The energy content of food produced for residents of the United States has risen from 3200 calories per person per day in the 1970s to almost 4000 today (1), approaching double the average daily requirement. Much of that is wasted. For many such reasons, shrinking the economic "throughput" of agriculture and associated industries can be a much more straightforward process than in other areas of human society, and it need not mean that anyone go undernourished.
The purpose of growing crops and pasture is to convert solar energy into food and other useful products. But as it is currently organized, US agriculture and the businesses it feeds absorb more energy in the form of fossil fuels and other resources than they capture from the sun. Reducing through-put would not only save energy, it could pay a host of other ecological dividends. That's because as it stands, agriculture is the planet's chief cause of soil erosion (2), biodiversity loss (3), and creation of coastal hypoxic areas, or "dead zones" (4).
Efforts to bring agriculture into line with ecological reality fall into two classes. Some efforts can be started today and will help get humanity through mid-century. Others (which also must be accelerated, and soon) will take longer to complete but will be necessary to sustain agriculture to the end of the century and beyond.
In the short run: go to the roots of the economy
The roots of every economy are largely in agriculture; ultimately, all economic activity depends on energy from the farm, the mine, or the well . But farming differs qualitatively from industrial work in that it is tied closely to seasonal cycles and uncontrollable environmental fluctuations. That clearly isn't the ideal pattern for efficient capital accumulation, so the past century has seen relentless efforts to mold agriculture into the factory model as closely as possible.
But because of its dependence on natural cycles, the "factory farming" ideal can be realized in only the crudest ways. So a growing range of more easily regimented industries has been grafted onto an agricultural rootstock. Although we call American agriculture a "food system," it generates food only as a by-product; the primary product is wealth to support companies that produce seed, machinery, fertilizer, pesticides, diesel fuel, and other inputs, and others that feed on the food leaving the farm. That leaves a lot of high-energy fat that could be cut.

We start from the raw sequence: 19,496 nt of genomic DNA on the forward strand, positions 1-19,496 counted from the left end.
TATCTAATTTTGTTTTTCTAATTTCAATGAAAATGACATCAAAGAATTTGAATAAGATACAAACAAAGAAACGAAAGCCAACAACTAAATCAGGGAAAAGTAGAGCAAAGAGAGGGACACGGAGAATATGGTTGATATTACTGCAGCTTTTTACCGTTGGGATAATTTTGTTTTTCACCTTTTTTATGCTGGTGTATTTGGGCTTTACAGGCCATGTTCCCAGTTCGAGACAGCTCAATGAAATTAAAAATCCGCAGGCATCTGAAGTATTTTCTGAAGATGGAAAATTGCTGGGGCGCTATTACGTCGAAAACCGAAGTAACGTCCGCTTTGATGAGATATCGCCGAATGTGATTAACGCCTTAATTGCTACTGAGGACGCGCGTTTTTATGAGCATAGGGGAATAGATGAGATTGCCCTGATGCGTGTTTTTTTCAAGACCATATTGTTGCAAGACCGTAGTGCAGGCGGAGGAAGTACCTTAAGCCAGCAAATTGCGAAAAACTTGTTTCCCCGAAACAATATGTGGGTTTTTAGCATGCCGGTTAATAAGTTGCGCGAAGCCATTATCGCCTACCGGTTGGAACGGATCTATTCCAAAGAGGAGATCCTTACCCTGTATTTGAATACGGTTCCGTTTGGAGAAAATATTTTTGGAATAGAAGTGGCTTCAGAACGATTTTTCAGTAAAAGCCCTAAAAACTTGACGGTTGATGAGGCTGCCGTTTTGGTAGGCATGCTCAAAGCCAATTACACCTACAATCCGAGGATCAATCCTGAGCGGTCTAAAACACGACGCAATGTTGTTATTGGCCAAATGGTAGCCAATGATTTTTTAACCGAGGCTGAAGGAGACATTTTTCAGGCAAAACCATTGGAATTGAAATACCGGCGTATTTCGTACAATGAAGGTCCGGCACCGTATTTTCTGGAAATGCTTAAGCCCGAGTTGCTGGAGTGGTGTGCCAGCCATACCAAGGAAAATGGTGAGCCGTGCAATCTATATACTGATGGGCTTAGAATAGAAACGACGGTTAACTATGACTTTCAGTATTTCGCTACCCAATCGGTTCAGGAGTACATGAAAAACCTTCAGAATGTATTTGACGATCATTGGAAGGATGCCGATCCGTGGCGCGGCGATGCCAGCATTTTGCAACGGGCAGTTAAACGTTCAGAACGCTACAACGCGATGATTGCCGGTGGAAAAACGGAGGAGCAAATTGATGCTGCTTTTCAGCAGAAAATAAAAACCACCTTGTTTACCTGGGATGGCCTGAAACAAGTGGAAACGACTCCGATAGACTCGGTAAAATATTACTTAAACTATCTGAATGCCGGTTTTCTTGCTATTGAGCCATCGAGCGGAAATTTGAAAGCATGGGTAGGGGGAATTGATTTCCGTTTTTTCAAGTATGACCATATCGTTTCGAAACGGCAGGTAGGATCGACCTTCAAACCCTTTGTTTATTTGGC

The table below, based on figures from the government's Bureau of Economic Analysis, shows that agriculture's contribution to the GDP, measured in real, inflation-adjusted dollars, has grown significantly over the past quarter-century but that the real action has been in industries that depend on the output from agriculture. The processing of raw agricultural products into food--what the government classifies as food "manufacturing"--has grown twice as fast as agriculture, and food service has grown almost four times as fast, much of that growth attributable to Americans' increasing tendency to eat out. Compared with farming, which is bound to seasonal rhythms and natural processes, food processing and service are highly adaptable to organization along industrial lines. That brings greater capacity for economic growth.
Meanwhile, the value of food marketing--including packaging, labor, transportation, energy, advertising, profit, and other items--has risen even faster, reaching four times the value of the food produced on farms. Reductions that...